Kazakhstan Opens Nuclear Security Training Center
With the support of the U.S. National Nuclear Security Administration (NNSA), Kazakhstan in May 2017 opened a new center to provide training to its nuclear facility personnel. The center, at a site adjacent to Kazakhstan’s Institute of Nuclear Physics, will train personnel from local, regional and international nuclear facilities in physical protection systems, nuclear material accounting and control systems, response forces and secure transportation.
The NNSA will continue to assist with management and operations plans, as well as training for the center’s staff in curriculum development and delivery. Since Kazakhstan announced its intention to establish the center in 2012, the NNSA has lent its expertise to the design and construction of the center.
“This training center demonstrates the Republic of Kazakhstan’s commitment to nuclear security,” said David Huizenga, NNSA acting deputy administrator for defense nuclear nonproliferation. “Further, it highlights how nations working together can enhance nuclear security worldwide.”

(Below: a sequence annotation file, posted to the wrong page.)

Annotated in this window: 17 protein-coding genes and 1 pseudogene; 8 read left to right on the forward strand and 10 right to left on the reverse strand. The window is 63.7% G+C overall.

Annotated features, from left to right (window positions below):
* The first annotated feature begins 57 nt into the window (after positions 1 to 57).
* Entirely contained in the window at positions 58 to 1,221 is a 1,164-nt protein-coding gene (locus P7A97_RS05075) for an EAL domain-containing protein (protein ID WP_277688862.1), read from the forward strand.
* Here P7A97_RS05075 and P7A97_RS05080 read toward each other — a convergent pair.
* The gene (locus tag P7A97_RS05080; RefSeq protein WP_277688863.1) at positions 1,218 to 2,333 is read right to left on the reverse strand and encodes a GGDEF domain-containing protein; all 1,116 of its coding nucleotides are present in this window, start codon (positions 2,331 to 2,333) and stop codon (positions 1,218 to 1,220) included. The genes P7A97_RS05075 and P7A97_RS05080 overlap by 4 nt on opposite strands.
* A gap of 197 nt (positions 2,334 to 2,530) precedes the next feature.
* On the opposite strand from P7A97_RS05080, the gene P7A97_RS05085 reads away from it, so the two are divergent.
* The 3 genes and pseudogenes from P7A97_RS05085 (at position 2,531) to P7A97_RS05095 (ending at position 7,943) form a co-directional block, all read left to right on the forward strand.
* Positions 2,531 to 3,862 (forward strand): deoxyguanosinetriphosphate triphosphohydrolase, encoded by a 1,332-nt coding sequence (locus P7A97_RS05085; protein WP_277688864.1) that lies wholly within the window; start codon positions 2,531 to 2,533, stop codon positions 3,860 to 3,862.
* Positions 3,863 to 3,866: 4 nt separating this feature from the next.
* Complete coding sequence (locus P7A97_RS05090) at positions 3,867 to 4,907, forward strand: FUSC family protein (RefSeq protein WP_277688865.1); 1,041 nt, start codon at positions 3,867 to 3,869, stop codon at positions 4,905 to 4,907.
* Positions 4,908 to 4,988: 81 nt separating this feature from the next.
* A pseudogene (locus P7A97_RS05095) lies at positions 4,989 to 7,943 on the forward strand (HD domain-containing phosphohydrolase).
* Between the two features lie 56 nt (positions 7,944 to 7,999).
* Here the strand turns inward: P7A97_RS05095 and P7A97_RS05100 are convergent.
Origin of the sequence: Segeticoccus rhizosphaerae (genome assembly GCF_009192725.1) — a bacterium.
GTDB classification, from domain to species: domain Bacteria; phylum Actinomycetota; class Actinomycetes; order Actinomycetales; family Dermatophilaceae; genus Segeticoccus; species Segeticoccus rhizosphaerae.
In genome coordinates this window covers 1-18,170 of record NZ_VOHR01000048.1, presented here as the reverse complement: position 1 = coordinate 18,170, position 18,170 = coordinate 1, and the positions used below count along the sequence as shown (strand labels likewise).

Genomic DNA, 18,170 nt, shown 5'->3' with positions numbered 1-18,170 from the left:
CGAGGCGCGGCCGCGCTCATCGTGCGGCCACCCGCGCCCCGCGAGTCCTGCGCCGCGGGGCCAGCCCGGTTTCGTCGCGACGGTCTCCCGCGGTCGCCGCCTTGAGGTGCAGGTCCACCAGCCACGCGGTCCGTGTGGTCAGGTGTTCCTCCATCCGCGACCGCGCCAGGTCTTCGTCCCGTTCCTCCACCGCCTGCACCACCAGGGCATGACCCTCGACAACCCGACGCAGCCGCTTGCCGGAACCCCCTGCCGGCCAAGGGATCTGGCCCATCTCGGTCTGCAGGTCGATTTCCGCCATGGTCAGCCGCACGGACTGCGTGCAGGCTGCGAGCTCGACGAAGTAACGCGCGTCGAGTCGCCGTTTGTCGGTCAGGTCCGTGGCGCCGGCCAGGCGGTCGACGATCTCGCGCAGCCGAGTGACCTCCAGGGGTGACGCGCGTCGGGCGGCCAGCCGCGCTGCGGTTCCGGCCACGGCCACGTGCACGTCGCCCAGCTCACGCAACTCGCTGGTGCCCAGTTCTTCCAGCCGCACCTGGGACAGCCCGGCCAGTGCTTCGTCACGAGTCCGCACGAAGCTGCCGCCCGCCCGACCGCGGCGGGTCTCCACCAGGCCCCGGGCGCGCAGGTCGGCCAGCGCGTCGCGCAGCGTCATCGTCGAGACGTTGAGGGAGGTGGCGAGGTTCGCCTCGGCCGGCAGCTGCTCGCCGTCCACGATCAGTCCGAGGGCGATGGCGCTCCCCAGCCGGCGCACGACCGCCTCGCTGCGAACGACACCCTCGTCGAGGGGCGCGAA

Though Kazakhstan does not operate a nuclear power plant, it does operate research reactors and is the world’s leading producer of uranium. With its current production of nuclear fuel pellets — and its plans to further develop its fuel cycle activities — Kazakhstan will by the end of 2017 host the low-enriched uranium fuel “bank” on behalf of the International Atomic Energy Agency.
“All this wealth carries the risks of sabotage and information leakage, which can occur even without breaking into the building,” said Petr Chakrov, deputy director of the Institute of Nuclear Physics. “To implement security measures, we need specialists and training systems.”
The center’s opening ceremony was attended by Gumar Sergazin, deputy chair of the Kazakh Ministry of Energy’s Committee for Nuclear and Energy Supervision and Monitoring, as well as U.S. Ambassador to Kazakhstan George Krol and other American officials.
Sources: World Nuclear News, National Nuclear